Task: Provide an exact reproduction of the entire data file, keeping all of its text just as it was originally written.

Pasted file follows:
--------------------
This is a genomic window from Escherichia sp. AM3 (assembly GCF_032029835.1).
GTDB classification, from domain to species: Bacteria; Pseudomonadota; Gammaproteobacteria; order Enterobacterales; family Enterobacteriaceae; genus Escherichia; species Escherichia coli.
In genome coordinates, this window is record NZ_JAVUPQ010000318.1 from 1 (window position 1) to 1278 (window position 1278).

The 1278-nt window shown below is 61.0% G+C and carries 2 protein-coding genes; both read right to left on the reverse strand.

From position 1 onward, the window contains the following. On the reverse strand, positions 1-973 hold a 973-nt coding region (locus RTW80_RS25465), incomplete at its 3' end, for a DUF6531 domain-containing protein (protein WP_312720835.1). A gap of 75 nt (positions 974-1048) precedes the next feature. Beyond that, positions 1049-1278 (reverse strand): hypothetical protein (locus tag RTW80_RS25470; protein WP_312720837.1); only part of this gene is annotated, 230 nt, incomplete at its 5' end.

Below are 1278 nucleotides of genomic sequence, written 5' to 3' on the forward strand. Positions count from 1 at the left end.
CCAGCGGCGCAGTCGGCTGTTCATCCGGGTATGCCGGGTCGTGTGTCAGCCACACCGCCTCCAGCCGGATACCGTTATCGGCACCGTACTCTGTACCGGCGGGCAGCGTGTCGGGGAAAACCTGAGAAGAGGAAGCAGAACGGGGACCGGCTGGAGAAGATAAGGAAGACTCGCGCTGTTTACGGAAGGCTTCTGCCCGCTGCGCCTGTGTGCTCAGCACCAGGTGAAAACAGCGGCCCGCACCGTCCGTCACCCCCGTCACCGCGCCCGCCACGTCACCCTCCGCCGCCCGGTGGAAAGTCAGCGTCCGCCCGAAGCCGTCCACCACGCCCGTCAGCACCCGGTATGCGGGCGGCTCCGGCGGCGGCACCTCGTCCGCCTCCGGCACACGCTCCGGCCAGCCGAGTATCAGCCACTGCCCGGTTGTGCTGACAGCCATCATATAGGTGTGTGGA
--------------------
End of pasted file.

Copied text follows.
This is a genomic window from Escherichia sp. AM3 (assembly GCF_032029835.1).
GTDB classification, from domain to species: Bacteria; Pseudomonadota; Gammaproteobacteria; order Enterobacterales; family Enterobacteriaceae; genus Escherichia; species Escherichia coli.
In genome coordinates, this window is record NZ_JAVUPQ010000318.1 from 1 (window position 1) to 1278 (window position 1278).

The 1278-nt window shown below is 61.0% G+C and carries 2 protein-coding genes; both read right to left on the reverse strand.

From position 1 onward, the window contains the following. On the reverse strand, positions 1-973 hold a 973-nt coding region (locus RTW80_RS25465), incomplete at its 3' end, for a DUF6531 domain-containing protein (protein WP_312720835.1). A gap of 75 nt (positions 974-1048) precedes the next feature. Beyond that, positions 1049-1278 (reverse strand): hypothetical protein (locus tag RTW80_RS25470; protein WP_312720837.1); only part of this gene is annotated, 230 nt, incomplete at its 5' end.

Below are 1278 nucleotides of genomic sequence, written 5' to 3' on the forward strand. Positions count from 1 at the left end.
CCAGCGGCGCAGTCGGCTGTTCATCCGGGTATGCCGGGTCGTGTGTCAGCCACACCGCCTCCAGCCGGATACCGTTATCGGCACCGTACTCTGTACCGGCGGGCAGCGTGTCGGGGAAAACCTGAGAAGAGGAAGCAGAACGGGGACCGGCTGGAGAAGATAAGGAAGACTCGCGCTGTTTACGGAAGGCTTCTGCCCGCTGCGCCTGTGTGCTCAGCACCAGGTGAAAACAGCGGCCCGCACCGTCCGTCACCCCCGTCACCGCGCCCGCCACGTCACCCTCCGCCGCCCGGTGGAAAGTCAGCGTCCGCCCGAAGCCGTCCACCACGCCCGTCAGCACCCGGTATGCGGGCGGCTCCGGCGGCGGCACCTCGTCCGCCTCCGGCACACGCTCCGGCCAGCCGAGTATCAGCCACTGCCCGGTTGTGCTGACAGCCATCATATAGGTGTGTGGA